Mondrian motifs at Modern

The restaurant at the Israel Museum serves elegant food in artistic surroundings.

Modern restaurant at Israel Museum (photo credit: PR)
Modern restaurant at Israel Museum
(photo credit: PR)
Modern is a casual restaurant that serves elegant kosher food in Jerusalem’s Israel Museum. And it fits well into its surroundings.
Walk through the turnstiles and metal detector at the museum’s entrance, cross through the area where the tickets are sold and past a small cafeteria, and you will come upon Modern. Step inside. Look at the walls. It’s as if you were standing in front of a Piet Mondrian painting.
You know Mondrian – the Dutch painter. He of the grid paintings of primary colors, bisected by thick, black horizontal lines. Modern’s decor reflects the Modernism movement (hence the name) – from the way the walls are painted in cubes of red and white, to the Eames chairs you sit in. The food, however, does not. The food on the restaurant’s new winter menu is Jerusalem eclectic.
My dining companion and I started our lunch on a busy Thursday afternoon, as all the diners do, with a small taste of lentil soup with croutons. This is brought to the table before the menu – a nice touch that sets the restaurant apart. It sends a message to your brain that while there are no tablecloths on the table and the cutlery sits in a little container in the center, this is a restaurant that strives to be something different – that is, adorned with a touch of class.
After finishing the bit of soup, we ordered the tapas platter for two (NIS 110). Not cheap, but a good variety that included some familiar dishes – such as stuffed vine leaves and tabouleh – and others that were more unique, such as grilled eggplant with onion and sumac served on grilled pita. The French bread was served with an eggplant dip that included tiny specks of the eggplant peel, which gave it a unique flavor.
The hummus was the tapas highlight, especially good and creamy. At the other end of the spectrum was the tabouleh, which could have tasted fresher.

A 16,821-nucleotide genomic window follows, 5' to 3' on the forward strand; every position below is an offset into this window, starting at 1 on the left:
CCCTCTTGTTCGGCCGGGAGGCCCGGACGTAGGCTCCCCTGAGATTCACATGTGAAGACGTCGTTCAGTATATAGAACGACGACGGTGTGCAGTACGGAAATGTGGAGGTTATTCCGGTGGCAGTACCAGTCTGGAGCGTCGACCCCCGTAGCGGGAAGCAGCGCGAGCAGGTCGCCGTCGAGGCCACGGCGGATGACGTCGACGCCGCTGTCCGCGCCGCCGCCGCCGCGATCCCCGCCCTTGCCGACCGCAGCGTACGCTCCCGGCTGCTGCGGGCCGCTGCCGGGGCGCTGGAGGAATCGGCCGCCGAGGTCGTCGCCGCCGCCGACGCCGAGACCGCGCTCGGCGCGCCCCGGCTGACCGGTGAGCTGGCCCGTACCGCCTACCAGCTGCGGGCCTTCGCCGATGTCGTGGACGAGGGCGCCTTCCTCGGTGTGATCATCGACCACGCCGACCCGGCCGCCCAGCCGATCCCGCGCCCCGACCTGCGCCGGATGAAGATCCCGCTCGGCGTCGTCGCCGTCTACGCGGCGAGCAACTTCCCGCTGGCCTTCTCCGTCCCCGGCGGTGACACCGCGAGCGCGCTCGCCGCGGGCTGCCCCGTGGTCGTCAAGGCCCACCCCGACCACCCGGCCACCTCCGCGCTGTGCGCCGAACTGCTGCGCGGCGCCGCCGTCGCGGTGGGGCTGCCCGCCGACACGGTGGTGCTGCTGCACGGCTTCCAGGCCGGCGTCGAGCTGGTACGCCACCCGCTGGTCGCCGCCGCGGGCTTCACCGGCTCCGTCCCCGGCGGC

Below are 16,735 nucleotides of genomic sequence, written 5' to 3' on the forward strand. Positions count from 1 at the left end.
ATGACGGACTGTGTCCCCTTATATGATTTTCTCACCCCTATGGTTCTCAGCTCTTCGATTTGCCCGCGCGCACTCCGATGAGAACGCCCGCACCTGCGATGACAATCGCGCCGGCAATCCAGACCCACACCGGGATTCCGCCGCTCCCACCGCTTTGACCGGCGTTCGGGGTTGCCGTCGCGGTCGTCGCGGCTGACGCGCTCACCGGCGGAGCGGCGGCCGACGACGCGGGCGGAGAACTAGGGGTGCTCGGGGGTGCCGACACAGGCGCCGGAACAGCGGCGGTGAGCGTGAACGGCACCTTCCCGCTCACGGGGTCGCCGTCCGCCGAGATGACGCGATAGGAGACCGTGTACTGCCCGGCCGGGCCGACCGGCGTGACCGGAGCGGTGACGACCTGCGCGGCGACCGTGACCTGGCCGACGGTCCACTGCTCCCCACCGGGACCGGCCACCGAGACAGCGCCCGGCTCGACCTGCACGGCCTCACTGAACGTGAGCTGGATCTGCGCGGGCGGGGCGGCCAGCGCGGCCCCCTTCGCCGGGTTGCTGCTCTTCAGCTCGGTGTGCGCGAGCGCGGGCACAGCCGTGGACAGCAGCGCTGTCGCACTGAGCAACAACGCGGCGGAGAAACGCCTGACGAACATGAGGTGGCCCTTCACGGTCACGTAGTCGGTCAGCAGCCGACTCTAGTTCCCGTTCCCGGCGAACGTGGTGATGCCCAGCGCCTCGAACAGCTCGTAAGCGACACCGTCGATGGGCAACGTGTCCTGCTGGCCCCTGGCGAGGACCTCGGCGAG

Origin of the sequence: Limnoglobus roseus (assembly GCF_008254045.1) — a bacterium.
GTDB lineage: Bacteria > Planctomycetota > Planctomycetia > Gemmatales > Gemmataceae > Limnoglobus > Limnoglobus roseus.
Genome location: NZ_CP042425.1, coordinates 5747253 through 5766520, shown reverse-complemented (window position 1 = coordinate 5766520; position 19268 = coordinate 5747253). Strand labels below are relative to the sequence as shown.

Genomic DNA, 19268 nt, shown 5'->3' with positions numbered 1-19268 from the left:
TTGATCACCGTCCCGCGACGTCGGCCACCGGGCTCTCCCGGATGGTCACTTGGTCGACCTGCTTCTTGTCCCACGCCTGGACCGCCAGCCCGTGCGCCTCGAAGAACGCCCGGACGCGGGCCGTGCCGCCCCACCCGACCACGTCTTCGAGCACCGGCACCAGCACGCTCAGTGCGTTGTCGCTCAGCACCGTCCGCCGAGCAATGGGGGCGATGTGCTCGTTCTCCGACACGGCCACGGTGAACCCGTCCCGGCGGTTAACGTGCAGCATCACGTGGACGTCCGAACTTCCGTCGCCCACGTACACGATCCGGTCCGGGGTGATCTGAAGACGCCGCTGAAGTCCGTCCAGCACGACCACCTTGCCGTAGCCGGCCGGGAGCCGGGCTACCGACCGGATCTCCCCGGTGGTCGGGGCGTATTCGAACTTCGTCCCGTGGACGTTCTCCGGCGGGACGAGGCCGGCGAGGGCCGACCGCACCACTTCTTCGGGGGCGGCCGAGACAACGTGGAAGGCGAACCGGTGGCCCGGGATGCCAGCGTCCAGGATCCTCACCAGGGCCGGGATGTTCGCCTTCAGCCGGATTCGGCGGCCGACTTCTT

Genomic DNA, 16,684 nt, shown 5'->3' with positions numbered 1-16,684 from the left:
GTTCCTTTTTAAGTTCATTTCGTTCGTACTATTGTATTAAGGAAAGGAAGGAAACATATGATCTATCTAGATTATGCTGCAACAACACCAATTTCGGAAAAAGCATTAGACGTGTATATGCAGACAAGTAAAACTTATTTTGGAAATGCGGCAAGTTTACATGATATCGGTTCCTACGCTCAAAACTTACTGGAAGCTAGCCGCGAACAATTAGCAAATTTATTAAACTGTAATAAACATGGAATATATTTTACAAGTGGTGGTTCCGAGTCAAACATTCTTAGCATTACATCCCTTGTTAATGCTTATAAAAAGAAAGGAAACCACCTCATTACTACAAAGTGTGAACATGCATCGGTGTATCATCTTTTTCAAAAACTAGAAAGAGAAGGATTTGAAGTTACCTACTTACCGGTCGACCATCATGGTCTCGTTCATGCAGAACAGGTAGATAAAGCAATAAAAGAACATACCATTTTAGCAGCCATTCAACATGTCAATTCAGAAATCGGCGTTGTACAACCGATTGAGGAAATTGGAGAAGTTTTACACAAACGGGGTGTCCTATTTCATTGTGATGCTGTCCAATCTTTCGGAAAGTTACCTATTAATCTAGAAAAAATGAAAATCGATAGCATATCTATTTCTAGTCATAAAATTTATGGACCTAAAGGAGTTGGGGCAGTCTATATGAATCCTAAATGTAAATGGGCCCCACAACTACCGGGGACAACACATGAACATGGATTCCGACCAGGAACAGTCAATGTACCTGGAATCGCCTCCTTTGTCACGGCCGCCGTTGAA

For the main course, my companion – not a meat eater – opted for the sea bream chreimeh (NIS 95) with halla. Served piping hot in a metal dish on a wooden server, the fish sat amid tomato sauce that was spicy – but not uncomfortably so – and crispy chick peas. The bream was tender, and it was a delight soaking up the full taste of the sauce by wiping it off the dish with the halla.
I ordered the Jerusalem artichoke and chestnut sofrito (NIS 84), a long-cooked stew made with potatoes, chestnuts and Jerusalem artichoke. The dish conjured up Shabbat cholent, though the Jerusalem artichoke and chestnuts set it apart from the traditional Shabbat fare. In the past I have ordered the apricot kebab at this restaurant, a better choice since it has a unique taste that brings the otherwise familiar kebab to a different level.
Both the sofrito and the chreimeh were served in plentiful amounts, befitting Jerusalem cuisine. And, as Zafrir Ginsburg, the proprietor of the restaurant explained, there is a real difference between restaurants in Tel Aviv and Jerusalem. And Ginsburg knows, as he lives in Herzliya and has run restaurants in Tel Aviv.
First of all, he said, in Tel Aviv the diners – who are more health conscious – want their meals without carbohydrates, while in Jerusalem a meal without some starch is, well, not a meal.
Secondly, the portions in Jerusalem are significantly larger. While the Tel Aviv diner is accustomed to the artistic plate – good presentation, small portions – the Jerusalemite restaurant-goer also appreciates artful presentation but wants it in generous amounts. Both my portion and that of my companion were so generous that neither of us could finish them.
And the final difference, Ginsburg said, is the price. The price of an average meal in an upscale restaurant in Tel Aviv is some 25% higher than in a comparable restaurant in Jerusalem. Which, considering that the portions there are smaller, means that in Tel Aviv restaurants, you are simply paying more for less.
After this eye-opening discussion with Ginzburg, and unable to finish our meal, my companion and I decided that instead of each of us ordering a dessert, we would split one. We opted for apples and cardamom kadaif, served hot with vanilla ice cream. At NIS 38, it is not inexpensive but a good choice. Although the ice cream was only as good as parve ice cream can be, the kadaif was a nice, light finish to a truly satisfying meal.
The writer was a guest of the restaurant.
Israel Museum, Jerusalem
Tel: (02) 648-0862